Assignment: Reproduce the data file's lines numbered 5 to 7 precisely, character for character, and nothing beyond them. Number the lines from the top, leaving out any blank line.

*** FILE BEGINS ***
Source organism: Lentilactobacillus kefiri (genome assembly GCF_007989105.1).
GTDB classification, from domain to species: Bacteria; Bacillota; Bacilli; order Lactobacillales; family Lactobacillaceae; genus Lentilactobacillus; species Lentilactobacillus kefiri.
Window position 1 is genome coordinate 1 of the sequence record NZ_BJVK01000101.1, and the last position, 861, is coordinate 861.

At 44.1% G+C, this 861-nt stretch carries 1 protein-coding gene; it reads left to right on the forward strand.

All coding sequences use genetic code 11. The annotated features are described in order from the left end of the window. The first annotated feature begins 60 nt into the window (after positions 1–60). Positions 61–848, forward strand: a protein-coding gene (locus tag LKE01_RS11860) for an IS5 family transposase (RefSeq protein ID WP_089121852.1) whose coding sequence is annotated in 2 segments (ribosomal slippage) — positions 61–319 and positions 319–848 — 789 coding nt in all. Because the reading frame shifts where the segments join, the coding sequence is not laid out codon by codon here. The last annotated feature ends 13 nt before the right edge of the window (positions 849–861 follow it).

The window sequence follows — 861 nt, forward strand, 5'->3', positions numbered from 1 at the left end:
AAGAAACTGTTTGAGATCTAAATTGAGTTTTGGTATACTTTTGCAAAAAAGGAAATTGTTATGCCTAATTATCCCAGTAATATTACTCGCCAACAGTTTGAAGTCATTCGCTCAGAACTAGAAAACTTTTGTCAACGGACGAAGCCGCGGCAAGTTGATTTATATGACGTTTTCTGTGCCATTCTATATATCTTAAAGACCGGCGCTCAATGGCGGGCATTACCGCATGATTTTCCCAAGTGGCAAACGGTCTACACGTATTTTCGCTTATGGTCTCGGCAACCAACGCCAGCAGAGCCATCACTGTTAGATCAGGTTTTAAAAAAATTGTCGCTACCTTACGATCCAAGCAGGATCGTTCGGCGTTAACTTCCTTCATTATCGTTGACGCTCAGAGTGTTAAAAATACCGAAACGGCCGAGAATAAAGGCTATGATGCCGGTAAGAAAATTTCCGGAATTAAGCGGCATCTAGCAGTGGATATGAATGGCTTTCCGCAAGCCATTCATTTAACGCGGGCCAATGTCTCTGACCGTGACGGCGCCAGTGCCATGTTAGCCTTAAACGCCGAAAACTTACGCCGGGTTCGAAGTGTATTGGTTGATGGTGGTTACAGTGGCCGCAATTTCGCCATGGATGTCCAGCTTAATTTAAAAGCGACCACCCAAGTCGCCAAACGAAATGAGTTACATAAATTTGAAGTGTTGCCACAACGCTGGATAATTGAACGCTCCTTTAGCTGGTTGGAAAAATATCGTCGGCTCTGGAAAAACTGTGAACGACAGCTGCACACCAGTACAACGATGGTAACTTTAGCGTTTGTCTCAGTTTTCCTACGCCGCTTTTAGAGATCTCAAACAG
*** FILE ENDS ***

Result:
All coding sequences use genetic code 11. The annotated features are described in order from the left end of the window. The first annotated feature begins 60 nt into the window (after positions 1–60). Positions 61–848, forward strand: a protein-coding gene (locus tag LKE01_RS11860) for an IS5 family transposase (RefSeq protein ID WP_089121852.1) whose coding sequence is annotated in 2 segments (ribosomal slippage) — positions 61–319 and positions 319–848 — 789 coding nt in all. Because the reading frame shifts where the segments join, the coding sequence is not laid out codon by codon here. The last annotated feature ends 13 nt before the right edge of the window (positions 849–861 follow it).

The window sequence follows — 861 nt, forward strand, 5'->3', positions numbered from 1 at the left end:
AAGAAACTGTTTGAGATCTAAATTGAGTTTTGGTATACTTTTGCAAAAAAGGAAATTGTTATGCCTAATTATCCCAGTAATATTACTCGCCAACAGTTTGAAGTCATTCGCTCAGAACTAGAAAACTTTTGTCAACGGACGAAGCCGCGGCAAGTTGATTTATATGACGTTTTCTGTGCCATTCTATATATCTTAAAGACCGGCGCTCAATGGCGGGCATTACCGCATGATTTTCCCAAGTGGCAAACGGTCTACACGTATTTTCGCTTATGGTCTCGGCAACCAACGCCAGCAGAGCCATCACTGTTAGATCAGGTTTTAAAAAAATTGTCGCTACCTTACGATCCAAGCAGGATCGTTCGGCGTTAACTTCCTTCATTATCGTTGACGCTCAGAGTGTTAAAAATACCGAAACGGCCGAGAATAAAGGCTATGATGCCGGTAAGAAAATTTCCGGAATTAAGCGGCATCTAGCAGTGGATATGAATGGCTTTCCGCAAGCCATTCATTTAACGCGGGCCAATGTCTCTGACCGTGACGGCGCCAGTGCCATGTTAGCCTTAAACGCCGAAAACTTACGCCGGGTTCGAAGTGTATTGGTTGATGGTGGTTACAGTGGCCGCAATTTCGCCATGGATGTCCAGCTTAATTTAAAAGCGACCACCCAAGTCGCCAAACGAAATGAGTTACATAAATTTGAAGTGTTGCCACAACGCTGGATAATTGAACGCTCCTTTAGCTGGTTGGAAAAATATCGTCGGCTCTGGAAAAACTGTGAACGACAGCTGCACACCAGTACAACGATGGTAACTTTAGCGTTTGTCTCAGTTTTCCTACGCCGCTTTTAGAGATCTCAAACAG